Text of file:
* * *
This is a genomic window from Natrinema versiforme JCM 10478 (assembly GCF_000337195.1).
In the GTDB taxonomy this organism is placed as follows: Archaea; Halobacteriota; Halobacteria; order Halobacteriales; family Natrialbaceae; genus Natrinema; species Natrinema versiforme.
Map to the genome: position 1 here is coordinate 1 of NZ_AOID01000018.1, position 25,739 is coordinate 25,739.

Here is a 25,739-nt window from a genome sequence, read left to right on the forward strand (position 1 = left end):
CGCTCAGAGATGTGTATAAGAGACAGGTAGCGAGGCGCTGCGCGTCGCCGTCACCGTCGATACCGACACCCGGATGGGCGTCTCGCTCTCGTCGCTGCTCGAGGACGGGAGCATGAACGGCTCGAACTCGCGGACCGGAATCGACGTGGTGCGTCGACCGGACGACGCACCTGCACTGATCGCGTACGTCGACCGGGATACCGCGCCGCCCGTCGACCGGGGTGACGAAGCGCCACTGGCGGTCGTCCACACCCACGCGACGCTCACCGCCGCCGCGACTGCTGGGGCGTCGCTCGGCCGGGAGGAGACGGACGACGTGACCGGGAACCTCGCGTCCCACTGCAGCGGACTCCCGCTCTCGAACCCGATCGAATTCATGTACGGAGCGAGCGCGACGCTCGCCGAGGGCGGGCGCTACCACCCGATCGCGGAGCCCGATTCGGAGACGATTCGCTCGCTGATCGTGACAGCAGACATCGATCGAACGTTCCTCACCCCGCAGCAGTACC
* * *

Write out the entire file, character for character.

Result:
This is a genomic window from Natrinema versiforme JCM 10478 (assembly GCF_000337195.1).
In the GTDB taxonomy this organism is placed as follows: Archaea; Halobacteriota; Halobacteria; order Halobacteriales; family Natrialbaceae; genus Natrinema; species Natrinema versiforme.
Map to the genome: position 1 here is coordinate 1 of NZ_AOID01000018.1, position 25,739 is coordinate 25,739.

Here is a 25,739-nt window from a genome sequence, read left to right on the forward strand (position 1 = left end):
CGCTCAGAGATGTGTATAAGAGACAGGTAGCGAGGCGCTGCGCGTCGCCGTCACCGTCGATACCGACACCCGGATGGGCGTCTCGCTCTCGTCGCTGCTCGAGGACGGGAGCATGAACGGCTCGAACTCGCGGACCGGAATCGACGTGGTGCGTCGACCGGACGACGCACCTGCACTGATCGCGTACGTCGACCGGGATACCGCGCCGCCCGTCGACCGGGGTGACGAAGCGCCACTGGCGGTCGTCCACACCCACGCGACGCTCACCGCCGCCGCGACTGCTGGGGCGTCGCTCGGCCGGGAGGAGACGGACGACGTGACCGGGAACCTCGCGTCCCACTGCAGCGGACTCCCGCTCTCGAACCCGATCGAATTCATGTACGGAGCGAGCGCGACGCTCGCCGAGGGCGGGCGCTACCACCCGATCGCGGAGCCCGATTCGGAGACGATTCGCTCGCTGATCGTGACAGCAGACATCGATCGAACGTTCCTCACCCCGCAGCAGTACC